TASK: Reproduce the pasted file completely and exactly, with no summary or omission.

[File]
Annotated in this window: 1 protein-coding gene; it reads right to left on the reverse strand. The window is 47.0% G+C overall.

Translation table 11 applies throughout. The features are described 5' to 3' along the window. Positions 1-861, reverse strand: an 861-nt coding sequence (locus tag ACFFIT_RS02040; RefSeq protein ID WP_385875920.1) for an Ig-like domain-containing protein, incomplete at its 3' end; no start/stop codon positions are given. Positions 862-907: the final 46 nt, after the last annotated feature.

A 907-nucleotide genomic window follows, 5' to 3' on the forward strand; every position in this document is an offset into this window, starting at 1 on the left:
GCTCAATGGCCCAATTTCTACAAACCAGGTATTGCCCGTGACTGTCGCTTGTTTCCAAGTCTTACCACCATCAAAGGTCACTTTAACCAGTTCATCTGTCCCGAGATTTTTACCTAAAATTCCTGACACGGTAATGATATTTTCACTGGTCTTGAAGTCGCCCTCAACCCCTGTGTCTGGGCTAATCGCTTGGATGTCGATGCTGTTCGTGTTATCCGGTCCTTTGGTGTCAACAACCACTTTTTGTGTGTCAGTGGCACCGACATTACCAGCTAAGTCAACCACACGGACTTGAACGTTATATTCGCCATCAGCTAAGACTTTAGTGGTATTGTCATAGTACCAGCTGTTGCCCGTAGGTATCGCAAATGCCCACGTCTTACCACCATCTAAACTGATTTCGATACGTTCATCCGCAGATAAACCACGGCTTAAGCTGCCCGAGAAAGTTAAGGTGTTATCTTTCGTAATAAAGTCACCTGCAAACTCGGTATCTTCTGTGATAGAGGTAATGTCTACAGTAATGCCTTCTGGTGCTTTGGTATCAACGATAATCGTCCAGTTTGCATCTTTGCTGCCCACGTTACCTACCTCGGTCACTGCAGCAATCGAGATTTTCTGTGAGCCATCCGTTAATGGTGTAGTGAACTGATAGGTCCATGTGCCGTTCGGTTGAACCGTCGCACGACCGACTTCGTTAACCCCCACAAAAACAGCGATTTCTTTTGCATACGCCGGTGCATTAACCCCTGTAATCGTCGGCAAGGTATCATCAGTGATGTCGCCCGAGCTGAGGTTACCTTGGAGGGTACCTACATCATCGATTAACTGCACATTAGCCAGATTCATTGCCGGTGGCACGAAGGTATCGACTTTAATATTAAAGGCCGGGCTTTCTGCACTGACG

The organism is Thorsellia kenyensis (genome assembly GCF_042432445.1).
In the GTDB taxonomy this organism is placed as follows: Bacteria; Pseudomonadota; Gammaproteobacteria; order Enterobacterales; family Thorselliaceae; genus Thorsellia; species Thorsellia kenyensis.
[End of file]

Annotated in this window: 1 protein-coding gene; it reads right to left on the reverse strand. The window is 47.0% G+C overall.

Translation table 11 applies throughout. The features are described 5' to 3' along the window. Positions 1-861, reverse strand: an 861-nt coding sequence (locus tag ACFFIT_RS02040; RefSeq protein ID WP_385875920.1) for an Ig-like domain-containing protein, incomplete at its 3' end; no start/stop codon positions are given. Positions 862-907: the final 46 nt, after the last annotated feature.

A 907-nucleotide genomic window follows, 5' to 3' on the forward strand; every position in this document is an offset into this window, starting at 1 on the left:
GCTCAATGGCCCAATTTCTACAAACCAGGTATTGCCCGTGACTGTCGCTTGTTTCCAAGTCTTACCACCATCAAAGGTCACTTTAACCAGTTCATCTGTCCCGAGATTTTTACCTAAAATTCCTGACACGGTAATGATATTTTCACTGGTCTTGAAGTCGCCCTCAACCCCTGTGTCTGGGCTAATCGCTTGGATGTCGATGCTGTTCGTGTTATCCGGTCCTTTGGTGTCAACAACCACTTTTTGTGTGTCAGTGGCACCGACATTACCAGCTAAGTCAACCACACGGACTTGAACGTTATATTCGCCATCAGCTAAGACTTTAGTGGTATTGTCATAGTACCAGCTGTTGCCCGTAGGTATCGCAAATGCCCACGTCTTACCACCATCTAAACTGATTTCGATACGTTCATCCGCAGATAAACCACGGCTTAAGCTGCCCGAGAAAGTTAAGGTGTTATCTTTCGTAATAAAGTCACCTGCAAACTCGGTATCTTCTGTGATAGAGGTAATGTCTACAGTAATGCCTTCTGGTGCTTTGGTATCAACGATAATCGTCCAGTTTGCATCTTTGCTGCCCACGTTACCTACCTCGGTCACTGCAGCAATCGAGATTTTCTGTGAGCCATCCGTTAATGGTGTAGTGAACTGATAGGTCCATGTGCCGTTCGGTTGAACCGTCGCACGACCGACTTCGTTAACCCCCACAAAAACAGCGATTTCTTTTGCATACGCCGGTGCATTAACCCCTGTAATCGTCGGCAAGGTATCATCAGTGATGTCGCCCGAGCTGAGGTTACCTTGGAGGGTACCTACATCATCGATTAACTGCACATTAGCCAGATTCATTGCCGGTGGCACGAAGGTATCGACTTTAATATTAAAGGCCGGGCTTTCTGCACTGACG

The organism is Thorsellia kenyensis (genome assembly GCF_042432445.1).
In the GTDB taxonomy this organism is placed as follows: Bacteria; Pseudomonadota; Gammaproteobacteria; order Enterobacterales; family Thorselliaceae; genus Thorsellia; species Thorsellia kenyensis.